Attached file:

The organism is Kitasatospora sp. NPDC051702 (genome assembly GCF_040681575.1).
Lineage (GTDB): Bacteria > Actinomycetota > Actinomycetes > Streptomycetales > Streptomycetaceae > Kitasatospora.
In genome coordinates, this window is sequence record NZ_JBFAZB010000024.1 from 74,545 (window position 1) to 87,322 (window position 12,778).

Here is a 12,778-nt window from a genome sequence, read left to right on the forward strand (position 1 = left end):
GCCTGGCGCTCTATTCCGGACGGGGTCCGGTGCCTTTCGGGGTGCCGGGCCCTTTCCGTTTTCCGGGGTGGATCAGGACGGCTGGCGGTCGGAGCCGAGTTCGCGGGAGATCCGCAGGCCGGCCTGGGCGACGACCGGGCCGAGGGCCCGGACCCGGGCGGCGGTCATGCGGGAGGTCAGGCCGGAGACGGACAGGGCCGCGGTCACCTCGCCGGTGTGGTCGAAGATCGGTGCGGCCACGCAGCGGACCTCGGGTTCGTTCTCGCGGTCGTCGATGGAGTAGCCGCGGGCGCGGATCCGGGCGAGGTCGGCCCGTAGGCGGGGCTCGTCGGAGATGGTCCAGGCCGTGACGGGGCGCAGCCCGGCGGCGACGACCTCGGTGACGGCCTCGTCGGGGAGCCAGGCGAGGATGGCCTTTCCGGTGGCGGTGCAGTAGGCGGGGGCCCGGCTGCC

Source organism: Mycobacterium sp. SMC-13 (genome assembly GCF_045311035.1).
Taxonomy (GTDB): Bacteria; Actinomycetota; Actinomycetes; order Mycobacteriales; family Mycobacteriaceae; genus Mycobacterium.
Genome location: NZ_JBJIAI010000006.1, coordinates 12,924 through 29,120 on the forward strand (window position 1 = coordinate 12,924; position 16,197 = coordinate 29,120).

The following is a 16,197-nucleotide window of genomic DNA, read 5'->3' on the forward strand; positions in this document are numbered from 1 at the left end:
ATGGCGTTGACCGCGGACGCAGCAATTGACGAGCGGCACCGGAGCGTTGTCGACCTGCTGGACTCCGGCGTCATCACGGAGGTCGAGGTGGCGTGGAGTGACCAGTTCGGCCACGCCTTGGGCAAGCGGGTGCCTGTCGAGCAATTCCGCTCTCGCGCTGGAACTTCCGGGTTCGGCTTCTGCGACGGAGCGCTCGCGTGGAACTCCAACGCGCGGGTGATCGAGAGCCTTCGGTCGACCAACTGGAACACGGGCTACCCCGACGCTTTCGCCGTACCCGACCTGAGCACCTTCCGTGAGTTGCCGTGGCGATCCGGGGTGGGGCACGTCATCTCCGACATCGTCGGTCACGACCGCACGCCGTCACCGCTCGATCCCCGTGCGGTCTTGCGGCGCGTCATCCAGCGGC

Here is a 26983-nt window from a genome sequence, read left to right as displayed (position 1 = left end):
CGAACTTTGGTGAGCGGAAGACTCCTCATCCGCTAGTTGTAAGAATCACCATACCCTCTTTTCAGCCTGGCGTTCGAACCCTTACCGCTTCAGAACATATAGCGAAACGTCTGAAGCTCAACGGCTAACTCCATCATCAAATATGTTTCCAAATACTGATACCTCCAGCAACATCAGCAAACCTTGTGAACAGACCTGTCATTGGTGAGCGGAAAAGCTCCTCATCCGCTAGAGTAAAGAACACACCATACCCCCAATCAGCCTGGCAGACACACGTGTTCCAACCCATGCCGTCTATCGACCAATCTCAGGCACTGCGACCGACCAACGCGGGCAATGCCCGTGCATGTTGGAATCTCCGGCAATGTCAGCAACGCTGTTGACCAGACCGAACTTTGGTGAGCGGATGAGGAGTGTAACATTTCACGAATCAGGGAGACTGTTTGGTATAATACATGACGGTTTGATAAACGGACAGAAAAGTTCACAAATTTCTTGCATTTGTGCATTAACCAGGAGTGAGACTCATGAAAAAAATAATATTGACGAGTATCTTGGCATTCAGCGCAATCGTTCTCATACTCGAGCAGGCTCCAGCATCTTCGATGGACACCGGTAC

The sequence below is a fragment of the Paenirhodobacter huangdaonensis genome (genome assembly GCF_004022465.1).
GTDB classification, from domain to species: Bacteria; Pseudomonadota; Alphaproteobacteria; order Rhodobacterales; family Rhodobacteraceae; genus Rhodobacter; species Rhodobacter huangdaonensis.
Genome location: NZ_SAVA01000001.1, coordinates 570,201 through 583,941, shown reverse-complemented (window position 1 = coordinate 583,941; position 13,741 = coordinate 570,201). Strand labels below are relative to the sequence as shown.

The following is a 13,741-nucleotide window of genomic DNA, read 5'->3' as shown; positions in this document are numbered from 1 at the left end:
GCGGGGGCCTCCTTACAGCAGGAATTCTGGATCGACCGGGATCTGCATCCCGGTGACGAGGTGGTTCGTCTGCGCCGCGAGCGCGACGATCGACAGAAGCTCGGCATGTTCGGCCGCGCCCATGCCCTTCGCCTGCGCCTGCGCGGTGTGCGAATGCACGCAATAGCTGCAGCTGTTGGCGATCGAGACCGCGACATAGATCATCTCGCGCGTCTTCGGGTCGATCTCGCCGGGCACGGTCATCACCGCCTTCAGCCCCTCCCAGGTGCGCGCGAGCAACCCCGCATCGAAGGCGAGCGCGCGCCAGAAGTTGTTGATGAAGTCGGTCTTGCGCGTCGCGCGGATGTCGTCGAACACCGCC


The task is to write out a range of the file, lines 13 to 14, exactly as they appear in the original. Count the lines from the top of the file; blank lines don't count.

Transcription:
The sequence below is a fragment of the Paenirhodobacter huangdaonensis genome (genome assembly GCF_004022465.1).
GTDB classification, from domain to species: Bacteria; Pseudomonadota; Alphaproteobacteria; order Rhodobacterales; family Rhodobacteraceae; genus Rhodobacter; species Rhodobacter huangdaonensis.